Trump practices his golf swing as Americans march for gun control
As demonstrators arrived in Washington for Saturday’s ‘March For Our Lives’ protest, President Trump quietly slipped out of the capital, choosing to spend the weekend at his private resort in Palm Beach, Florida. On the morning of the protest, Trump reportedly went to his golf club, although the White House did not say whether the president actually played.
But even sunny Florida was not free of inconvenient sign-wavers. On Saturday, dozens of protesters lined the road typically used by Trump’s motorcade to ferry him between his Mar-a-Lago estate and the nearby Trump International Golf Club. While returning to Mar-a-Lago from the club later in the afternoon, Trump’s golf convoy took a longer route which bypassed the demonstrators. The White House did not respond to a question from the Los Angeles Times about why the longer, alternate route was used.
The president’s notorious Twitter page made no mention of the anti-gun demonstrations, which were held in 700 towns and cities across the United States. However, White House Deputy Press Secretary Lindsay Walters issued a statement ahead of the march. “We applaud the many courageous young Americans exercising their First Amendment rights today,” the statement read.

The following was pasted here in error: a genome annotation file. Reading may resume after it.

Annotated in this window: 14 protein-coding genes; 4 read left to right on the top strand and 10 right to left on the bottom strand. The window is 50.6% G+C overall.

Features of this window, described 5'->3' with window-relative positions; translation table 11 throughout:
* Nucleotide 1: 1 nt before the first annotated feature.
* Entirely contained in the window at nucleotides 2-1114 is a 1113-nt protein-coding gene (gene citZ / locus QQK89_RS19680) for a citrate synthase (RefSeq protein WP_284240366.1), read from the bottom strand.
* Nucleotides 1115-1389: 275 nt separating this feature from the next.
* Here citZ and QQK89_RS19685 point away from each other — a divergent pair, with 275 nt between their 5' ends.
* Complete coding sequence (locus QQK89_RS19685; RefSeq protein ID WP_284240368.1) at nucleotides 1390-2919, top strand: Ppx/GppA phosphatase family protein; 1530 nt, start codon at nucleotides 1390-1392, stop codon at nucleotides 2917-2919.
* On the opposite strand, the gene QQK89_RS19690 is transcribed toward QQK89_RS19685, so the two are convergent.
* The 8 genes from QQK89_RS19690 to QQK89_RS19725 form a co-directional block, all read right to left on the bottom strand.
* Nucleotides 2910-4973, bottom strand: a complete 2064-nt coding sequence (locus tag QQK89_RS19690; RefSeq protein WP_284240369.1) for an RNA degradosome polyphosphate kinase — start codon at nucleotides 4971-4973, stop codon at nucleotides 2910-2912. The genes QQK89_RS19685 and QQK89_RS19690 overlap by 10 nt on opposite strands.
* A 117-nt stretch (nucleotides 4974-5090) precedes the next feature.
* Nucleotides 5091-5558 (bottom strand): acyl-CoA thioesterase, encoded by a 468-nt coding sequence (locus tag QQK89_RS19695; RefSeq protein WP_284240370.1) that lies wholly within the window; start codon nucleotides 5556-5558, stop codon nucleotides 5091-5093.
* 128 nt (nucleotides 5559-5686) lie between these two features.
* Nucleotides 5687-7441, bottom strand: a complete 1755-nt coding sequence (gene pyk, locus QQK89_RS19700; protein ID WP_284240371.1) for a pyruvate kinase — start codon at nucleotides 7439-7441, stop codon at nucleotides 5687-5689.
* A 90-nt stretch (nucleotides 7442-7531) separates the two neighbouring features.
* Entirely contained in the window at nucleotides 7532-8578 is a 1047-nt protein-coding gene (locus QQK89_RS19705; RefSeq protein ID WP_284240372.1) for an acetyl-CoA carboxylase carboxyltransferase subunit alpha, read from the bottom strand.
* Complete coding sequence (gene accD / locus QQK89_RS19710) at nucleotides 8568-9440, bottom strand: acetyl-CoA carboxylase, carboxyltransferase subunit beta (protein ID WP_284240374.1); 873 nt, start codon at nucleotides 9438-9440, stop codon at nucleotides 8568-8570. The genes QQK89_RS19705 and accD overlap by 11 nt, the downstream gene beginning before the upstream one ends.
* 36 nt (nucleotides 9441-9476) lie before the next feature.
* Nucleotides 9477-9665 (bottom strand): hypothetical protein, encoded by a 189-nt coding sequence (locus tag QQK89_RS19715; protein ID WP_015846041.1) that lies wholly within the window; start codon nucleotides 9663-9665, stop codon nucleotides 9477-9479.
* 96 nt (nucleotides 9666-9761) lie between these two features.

Vice President Mike Pence was also silent on the march, although on Saturday he did take time out of his busy day to endorse a film that he saw “a few weeks ago.”
Trump’s Saturday golf club visit marks the 101st day that he has spent at one of his golf properties since taking office, according to The Hill.
The ‘March For Our Lives’ rally was organized by survivors of a school shooting in Parkland, Florida in February, which killed 17 students and staff. Current Trump initiatives to combat gun violence include a ban on bump stocks, and blaming violent video games.
March For Our Lives organizers estimate 800,000 protesters attended the gun-control demonstration in Washington, DC on Saturday.
If they’re correct, the event would be the largest single-day protest in the history of the nation's capital. The total is bigger than the inaugural Women’s March, which brought 500,000 to DC, according to the Washington Post.
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